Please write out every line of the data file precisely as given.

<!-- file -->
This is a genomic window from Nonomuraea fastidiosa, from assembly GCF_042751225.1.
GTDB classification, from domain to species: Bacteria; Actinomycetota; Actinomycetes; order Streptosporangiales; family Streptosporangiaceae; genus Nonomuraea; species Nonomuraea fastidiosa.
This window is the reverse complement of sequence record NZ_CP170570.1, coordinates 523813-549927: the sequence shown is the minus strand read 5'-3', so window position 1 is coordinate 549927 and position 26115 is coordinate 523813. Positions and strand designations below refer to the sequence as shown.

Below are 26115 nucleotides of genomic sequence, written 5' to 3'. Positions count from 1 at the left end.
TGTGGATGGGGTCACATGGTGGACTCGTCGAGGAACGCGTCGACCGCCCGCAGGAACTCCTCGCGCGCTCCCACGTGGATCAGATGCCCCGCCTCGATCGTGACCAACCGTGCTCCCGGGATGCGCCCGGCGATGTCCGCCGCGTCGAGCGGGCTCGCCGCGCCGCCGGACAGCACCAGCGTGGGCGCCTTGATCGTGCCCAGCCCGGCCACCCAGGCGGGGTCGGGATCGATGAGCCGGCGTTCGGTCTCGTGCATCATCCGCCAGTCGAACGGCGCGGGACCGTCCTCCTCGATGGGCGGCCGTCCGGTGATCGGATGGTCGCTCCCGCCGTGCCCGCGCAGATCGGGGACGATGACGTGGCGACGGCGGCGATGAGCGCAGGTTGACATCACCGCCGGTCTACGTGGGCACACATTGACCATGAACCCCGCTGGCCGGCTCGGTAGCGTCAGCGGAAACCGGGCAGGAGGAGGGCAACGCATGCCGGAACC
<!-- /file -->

This is a genomic window from Nonomuraea fastidiosa, from assembly GCF_042751225.1.
GTDB classification, from domain to species: Bacteria; Actinomycetota; Actinomycetes; order Streptosporangiales; family Streptosporangiaceae; genus Nonomuraea; species Nonomuraea fastidiosa.
This window is the reverse complement of sequence record NZ_CP170570.1, coordinates 523813-549927: the sequence shown is the minus strand read 5'-3', so window position 1 is coordinate 549927 and position 26115 is coordinate 523813. Positions and strand designations below refer to the sequence as shown.

Below are 26115 nucleotides of genomic sequence, written 5' to 3'. Positions count from 1 at the left end.
TGTGGATGGGGTCACATGGTGGACTCGTCGAGGAACGCGTCGACCGCCCGCAGGAACTCCTCGCGCGCTCCCACGTGGATCAGATGCCCCGCCTCGATCGTGACCAACCGTGCTCCCGGGATGCGCCCGGCGATGTCCGCCGCGTCGAGCGGGCTCGCCGCGCCGCCGGACAGCACCAGCGTGGGCGCCTTGATCGTGCCCAGCCCGGCCACCCAGGCGGGGTCGGGATCGATGAGCCGGCGTTCGGTCTCGTGCATCATCCGCCAGTCGAACGGCGCGGGACCGTCCTCCTCGATGGGCGGCCGTCCGGTGATCGGATGGTCGCTCCCGCCGTGCCCGCGCAGATCGGGGACGATGACGTGGCGACGGCGGCGATGAGCGCAGGTTGACATCACCGCCGGTCTACGTGGGCACACATTGACCATGAACCCCGCTGGCCGGCTCGGTAGCGTCAGCGGAAACCGGGCAGGAGGAGGGCAACGCATGCCGGAACC